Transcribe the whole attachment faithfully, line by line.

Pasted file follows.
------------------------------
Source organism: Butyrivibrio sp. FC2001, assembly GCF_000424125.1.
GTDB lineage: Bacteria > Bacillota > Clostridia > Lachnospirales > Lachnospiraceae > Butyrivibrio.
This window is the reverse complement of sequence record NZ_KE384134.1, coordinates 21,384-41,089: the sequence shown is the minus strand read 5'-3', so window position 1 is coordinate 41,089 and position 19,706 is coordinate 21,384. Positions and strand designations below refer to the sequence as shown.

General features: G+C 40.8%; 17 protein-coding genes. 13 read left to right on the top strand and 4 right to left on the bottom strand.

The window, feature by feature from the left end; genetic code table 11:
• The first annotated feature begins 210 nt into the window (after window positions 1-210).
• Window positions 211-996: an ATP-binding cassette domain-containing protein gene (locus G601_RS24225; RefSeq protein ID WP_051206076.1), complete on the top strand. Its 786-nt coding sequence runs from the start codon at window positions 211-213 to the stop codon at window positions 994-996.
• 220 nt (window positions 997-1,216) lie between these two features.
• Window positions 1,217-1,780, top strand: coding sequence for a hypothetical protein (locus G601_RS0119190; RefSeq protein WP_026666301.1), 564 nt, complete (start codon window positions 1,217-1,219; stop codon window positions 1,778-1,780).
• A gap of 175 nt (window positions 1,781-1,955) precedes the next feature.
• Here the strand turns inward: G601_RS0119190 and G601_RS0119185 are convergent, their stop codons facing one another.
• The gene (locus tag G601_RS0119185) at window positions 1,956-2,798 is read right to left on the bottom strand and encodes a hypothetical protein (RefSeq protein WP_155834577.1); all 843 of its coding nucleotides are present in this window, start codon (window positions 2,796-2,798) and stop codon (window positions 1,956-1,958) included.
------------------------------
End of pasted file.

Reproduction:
Source organism: Butyrivibrio sp. FC2001, assembly GCF_000424125.1.
GTDB lineage: Bacteria > Bacillota > Clostridia > Lachnospirales > Lachnospiraceae > Butyrivibrio.
This window is the reverse complement of sequence record NZ_KE384134.1, coordinates 21,384-41,089: the sequence shown is the minus strand read 5'-3', so window position 1 is coordinate 41,089 and position 19,706 is coordinate 21,384. Positions and strand designations below refer to the sequence as shown.

General features: G+C 40.8%; 17 protein-coding genes. 13 read left to right on the top strand and 4 right to left on the bottom strand.

The window, feature by feature from the left end; genetic code table 11:
• The first annotated feature begins 210 nt into the window (after window positions 1-210).
• Window positions 211-996: an ATP-binding cassette domain-containing protein gene (locus G601_RS24225; RefSeq protein ID WP_051206076.1), complete on the top strand. Its 786-nt coding sequence runs from the start codon at window positions 211-213 to the stop codon at window positions 994-996.
• 220 nt (window positions 997-1,216) lie between these two features.
• Window positions 1,217-1,780, top strand: coding sequence for a hypothetical protein (locus G601_RS0119190; RefSeq protein WP_026666301.1), 564 nt, complete (start codon window positions 1,217-1,219; stop codon window positions 1,778-1,780).
• A gap of 175 nt (window positions 1,781-1,955) precedes the next feature.
• Here the strand turns inward: G601_RS0119190 and G601_RS0119185 are convergent, their stop codons facing one another.
• The gene (locus tag G601_RS0119185) at window positions 1,956-2,798 is read right to left on the bottom strand and encodes a hypothetical protein (RefSeq protein WP_155834577.1); all 843 of its coding nucleotides are present in this window, start codon (window positions 2,796-2,798) and stop codon (window positions 1,956-1,958) included.